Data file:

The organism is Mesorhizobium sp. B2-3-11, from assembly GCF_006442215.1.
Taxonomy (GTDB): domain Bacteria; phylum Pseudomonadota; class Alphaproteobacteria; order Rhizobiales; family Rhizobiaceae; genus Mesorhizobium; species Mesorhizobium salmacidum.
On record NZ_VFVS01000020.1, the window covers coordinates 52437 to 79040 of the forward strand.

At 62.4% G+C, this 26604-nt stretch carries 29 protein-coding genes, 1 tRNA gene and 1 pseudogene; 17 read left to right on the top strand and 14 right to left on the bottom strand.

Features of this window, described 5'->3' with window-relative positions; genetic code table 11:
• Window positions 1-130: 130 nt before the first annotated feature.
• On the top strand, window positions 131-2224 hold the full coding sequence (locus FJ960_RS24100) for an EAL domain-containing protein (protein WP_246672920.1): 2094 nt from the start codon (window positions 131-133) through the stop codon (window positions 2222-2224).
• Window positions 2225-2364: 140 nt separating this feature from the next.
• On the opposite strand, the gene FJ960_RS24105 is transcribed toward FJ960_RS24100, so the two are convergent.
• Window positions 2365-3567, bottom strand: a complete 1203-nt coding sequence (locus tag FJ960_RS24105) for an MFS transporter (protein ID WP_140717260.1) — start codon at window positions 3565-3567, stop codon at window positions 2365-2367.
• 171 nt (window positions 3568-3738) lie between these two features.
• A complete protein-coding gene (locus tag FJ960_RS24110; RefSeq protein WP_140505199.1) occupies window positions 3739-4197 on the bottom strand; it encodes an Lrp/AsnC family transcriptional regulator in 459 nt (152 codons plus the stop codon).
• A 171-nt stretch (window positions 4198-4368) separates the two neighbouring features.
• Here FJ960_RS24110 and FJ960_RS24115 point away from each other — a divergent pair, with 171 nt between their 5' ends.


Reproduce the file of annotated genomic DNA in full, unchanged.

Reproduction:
The organism is Mesorhizobium sp. B2-3-11, from assembly GCF_006442215.1.
Taxonomy (GTDB): domain Bacteria; phylum Pseudomonadota; class Alphaproteobacteria; order Rhizobiales; family Rhizobiaceae; genus Mesorhizobium; species Mesorhizobium salmacidum.
On record NZ_VFVS01000020.1, the window covers coordinates 52437 to 79040 of the forward strand.

At 62.4% G+C, this 26604-nt stretch carries 29 protein-coding genes, 1 tRNA gene and 1 pseudogene; 17 read left to right on the top strand and 14 right to left on the bottom strand.

Features of this window, described 5'->3' with window-relative positions; genetic code table 11:
• Window positions 1-130: 130 nt before the first annotated feature.
• On the top strand, window positions 131-2224 hold the full coding sequence (locus FJ960_RS24100) for an EAL domain-containing protein (protein WP_246672920.1): 2094 nt from the start codon (window positions 131-133) through the stop codon (window positions 2222-2224).
• Window positions 2225-2364: 140 nt separating this feature from the next.
• On the opposite strand, the gene FJ960_RS24105 is transcribed toward FJ960_RS24100, so the two are convergent.
• Window positions 2365-3567, bottom strand: a complete 1203-nt coding sequence (locus tag FJ960_RS24105) for an MFS transporter (protein ID WP_140717260.1) — start codon at window positions 3565-3567, stop codon at window positions 2365-2367.
• 171 nt (window positions 3568-3738) lie between these two features.
• A complete protein-coding gene (locus tag FJ960_RS24110; RefSeq protein WP_140505199.1) occupies window positions 3739-4197 on the bottom strand; it encodes an Lrp/AsnC family transcriptional regulator in 459 nt (152 codons plus the stop codon).
• A 171-nt stretch (window positions 4198-4368) separates the two neighbouring features.
• Here FJ960_RS24110 and FJ960_RS24115 point away from each other — a divergent pair, with 171 nt between their 5' ends.